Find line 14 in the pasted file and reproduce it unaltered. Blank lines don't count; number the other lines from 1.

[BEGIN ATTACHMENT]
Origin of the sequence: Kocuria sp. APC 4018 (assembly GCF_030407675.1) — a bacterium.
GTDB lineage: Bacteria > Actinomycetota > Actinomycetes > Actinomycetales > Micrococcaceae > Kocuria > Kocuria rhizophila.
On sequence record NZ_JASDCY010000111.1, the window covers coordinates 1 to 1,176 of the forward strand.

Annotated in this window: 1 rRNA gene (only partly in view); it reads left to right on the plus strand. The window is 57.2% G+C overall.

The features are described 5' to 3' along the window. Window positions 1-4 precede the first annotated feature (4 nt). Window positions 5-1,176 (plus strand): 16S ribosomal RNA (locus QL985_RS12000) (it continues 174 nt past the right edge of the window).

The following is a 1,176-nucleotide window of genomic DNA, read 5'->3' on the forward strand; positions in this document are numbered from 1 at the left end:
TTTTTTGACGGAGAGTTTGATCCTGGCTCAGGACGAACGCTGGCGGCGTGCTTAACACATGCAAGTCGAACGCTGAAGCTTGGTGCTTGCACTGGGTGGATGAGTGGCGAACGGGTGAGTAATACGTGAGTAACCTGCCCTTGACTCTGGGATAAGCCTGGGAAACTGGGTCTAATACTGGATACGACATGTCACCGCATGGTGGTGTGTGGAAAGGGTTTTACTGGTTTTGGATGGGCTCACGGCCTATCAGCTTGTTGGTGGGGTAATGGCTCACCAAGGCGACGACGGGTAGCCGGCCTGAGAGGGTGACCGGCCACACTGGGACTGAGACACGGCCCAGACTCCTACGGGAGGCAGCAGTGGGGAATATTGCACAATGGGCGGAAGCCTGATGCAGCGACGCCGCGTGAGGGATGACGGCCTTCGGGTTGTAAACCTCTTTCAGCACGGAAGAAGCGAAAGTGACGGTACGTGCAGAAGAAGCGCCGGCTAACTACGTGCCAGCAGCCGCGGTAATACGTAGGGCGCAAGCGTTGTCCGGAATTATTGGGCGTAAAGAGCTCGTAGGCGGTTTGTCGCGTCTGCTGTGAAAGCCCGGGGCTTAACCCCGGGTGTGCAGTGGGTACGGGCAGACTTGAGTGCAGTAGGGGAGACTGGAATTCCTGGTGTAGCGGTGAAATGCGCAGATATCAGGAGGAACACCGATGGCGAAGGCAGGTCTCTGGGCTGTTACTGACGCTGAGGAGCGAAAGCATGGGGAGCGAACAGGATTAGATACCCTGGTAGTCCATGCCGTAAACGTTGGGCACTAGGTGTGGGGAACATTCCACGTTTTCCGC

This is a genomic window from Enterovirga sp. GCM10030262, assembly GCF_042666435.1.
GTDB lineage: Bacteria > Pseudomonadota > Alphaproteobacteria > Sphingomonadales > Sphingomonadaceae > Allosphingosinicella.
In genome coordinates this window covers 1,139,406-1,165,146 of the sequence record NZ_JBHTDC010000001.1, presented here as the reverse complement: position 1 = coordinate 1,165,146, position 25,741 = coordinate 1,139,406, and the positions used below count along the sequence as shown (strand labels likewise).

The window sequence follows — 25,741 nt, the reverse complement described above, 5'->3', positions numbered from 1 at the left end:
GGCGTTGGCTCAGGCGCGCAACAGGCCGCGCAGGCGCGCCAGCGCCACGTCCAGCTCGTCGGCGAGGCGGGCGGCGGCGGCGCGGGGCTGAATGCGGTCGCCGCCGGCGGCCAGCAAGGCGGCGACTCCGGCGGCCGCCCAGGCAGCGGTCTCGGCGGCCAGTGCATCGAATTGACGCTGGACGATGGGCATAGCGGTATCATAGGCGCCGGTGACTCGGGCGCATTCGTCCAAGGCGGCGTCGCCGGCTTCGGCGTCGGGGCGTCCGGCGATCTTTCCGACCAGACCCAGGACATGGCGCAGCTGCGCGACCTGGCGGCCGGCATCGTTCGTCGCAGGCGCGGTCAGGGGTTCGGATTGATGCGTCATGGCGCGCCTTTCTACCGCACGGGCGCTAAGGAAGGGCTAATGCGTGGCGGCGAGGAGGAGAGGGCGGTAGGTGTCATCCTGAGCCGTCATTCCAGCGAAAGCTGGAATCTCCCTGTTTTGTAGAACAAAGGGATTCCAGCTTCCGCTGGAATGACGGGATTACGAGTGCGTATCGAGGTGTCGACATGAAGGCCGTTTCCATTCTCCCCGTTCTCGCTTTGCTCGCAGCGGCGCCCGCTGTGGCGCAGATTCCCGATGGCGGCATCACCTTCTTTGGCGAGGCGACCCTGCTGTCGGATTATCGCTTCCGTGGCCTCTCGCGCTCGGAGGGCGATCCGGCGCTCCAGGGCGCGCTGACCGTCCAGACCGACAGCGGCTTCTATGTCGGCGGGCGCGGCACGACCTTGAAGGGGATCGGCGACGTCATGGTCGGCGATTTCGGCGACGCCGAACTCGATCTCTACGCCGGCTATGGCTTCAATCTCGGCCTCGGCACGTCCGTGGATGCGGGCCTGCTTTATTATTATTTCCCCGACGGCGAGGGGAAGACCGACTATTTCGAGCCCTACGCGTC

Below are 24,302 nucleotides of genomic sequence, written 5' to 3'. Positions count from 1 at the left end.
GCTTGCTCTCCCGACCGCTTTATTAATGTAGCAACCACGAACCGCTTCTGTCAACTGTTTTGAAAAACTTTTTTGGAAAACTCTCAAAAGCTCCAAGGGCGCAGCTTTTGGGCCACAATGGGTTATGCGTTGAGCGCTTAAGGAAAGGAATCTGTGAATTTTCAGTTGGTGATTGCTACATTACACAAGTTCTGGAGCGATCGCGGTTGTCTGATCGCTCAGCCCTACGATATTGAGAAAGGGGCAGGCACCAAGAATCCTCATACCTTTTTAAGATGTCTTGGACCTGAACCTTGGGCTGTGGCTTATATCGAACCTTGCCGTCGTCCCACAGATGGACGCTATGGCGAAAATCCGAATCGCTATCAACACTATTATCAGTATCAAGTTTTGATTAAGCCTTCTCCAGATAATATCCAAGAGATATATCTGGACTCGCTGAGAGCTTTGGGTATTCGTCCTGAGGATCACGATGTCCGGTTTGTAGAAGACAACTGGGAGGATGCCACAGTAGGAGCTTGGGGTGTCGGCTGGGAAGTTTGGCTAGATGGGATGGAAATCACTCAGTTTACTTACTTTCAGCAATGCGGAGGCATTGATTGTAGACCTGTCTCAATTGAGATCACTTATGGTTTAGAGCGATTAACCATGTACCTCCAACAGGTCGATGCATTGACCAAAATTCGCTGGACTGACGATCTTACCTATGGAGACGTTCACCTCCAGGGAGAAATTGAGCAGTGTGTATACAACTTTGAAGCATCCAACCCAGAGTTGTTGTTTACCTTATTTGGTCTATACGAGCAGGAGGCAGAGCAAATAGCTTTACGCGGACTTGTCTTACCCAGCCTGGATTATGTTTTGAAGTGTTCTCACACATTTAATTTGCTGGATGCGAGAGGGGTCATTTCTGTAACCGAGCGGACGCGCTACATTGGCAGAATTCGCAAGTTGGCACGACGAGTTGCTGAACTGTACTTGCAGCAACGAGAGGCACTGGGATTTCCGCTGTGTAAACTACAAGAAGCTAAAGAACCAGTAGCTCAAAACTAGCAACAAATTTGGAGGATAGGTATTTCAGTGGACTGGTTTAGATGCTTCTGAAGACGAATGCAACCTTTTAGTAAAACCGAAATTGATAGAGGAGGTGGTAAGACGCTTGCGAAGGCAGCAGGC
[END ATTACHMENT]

GCTTGCTCTCCCGACCGCTTTATTAATGTAGCAACCACGAACCGCTTCTGTCAACTGTTTTGAAAAACTTTTTTGGAAAACTCTCAAAAGCTCCAAGGGCGCAGCTTTTGGGCCACAATGGGTTATGCGTTGAGCGCTTAAGGAAAGGAATCTGTGAATTTTCAGTTGGTGATTGCTACATTACACAAGTTCTGGAGCGATCGCGGTTGTCTGATCGCTCAGCCCTACGATATTGAGAAAGGGGCAGGCACCAAGAATCCTCATACCTTTTTAAGATGTCTTGGACCTGAACCTTGGGCTGTGGCTTATATCGAACCTTGCCGTCGTCCCACAGATGGACGCTATGGCGAAAATCCGAATCGCTATCAACACTATTATCAGTATCAAGTTTTGATTAAGCCTTCTCCAGATAATATCCAAGAGATATATCTGGACTCGCTGAGAGCTTTGGGTATTCGTCCTGAGGATCACGATGTCCGGTTTGTAGAAGACAACTGGGAGGATGCCACAGTAGGAGCTTGGGGTGTCGGCTGGGAAGTTTGGCTAGATGGGATGGAAATCACTCAGTTTACTTACTTTCAGCAATGCGGAGGCATTGATTGTAGACCTGTCTCAATTGAGATCACTTATGGTTTAGAGCGATTAACCATGTACCTCCAACAGGTCGATGCATTGACCAAAATTCGCTGGACTGACGATCTTACCTATGGAGACGTTCACCTCCAGGGAGAAATTGAGCAGTGTGTATACAACTTTGAAGCATCCAACCCAGAGTTGTTGTTTACCTTATTTGGTCTATACGAGCAGGAGGCAGAGCAAATAGCTTTACGCGGACTTGTCTTACCCAGCCTGGATTATGTTTTGAAGTGTTCTCACACATTTAATTTGCTGGATGCGAGAGGGGTCATTTCTGTAACCGAGCGGACGCGCTACATTGGCAGAATTCGCAAGTTGGCACGACGAGTTGCTGAACTGTACTTGCAGCAACGAGAGGCACTGGGATTTCCGCTGTGTAAACTACAAGAAGCTAAAGAACCAGTAGCTCAAAACTAGCAACAAATTTGGAGGATAGGTATTTCAGTGGACTGGTTTAGATGCTTCTGAAGACGAATGCAACCTTTTAGTAAAACCGAAATTGATAGAGGAGGTGGTAAGACGCTTGCGAAGGCAGCAGGC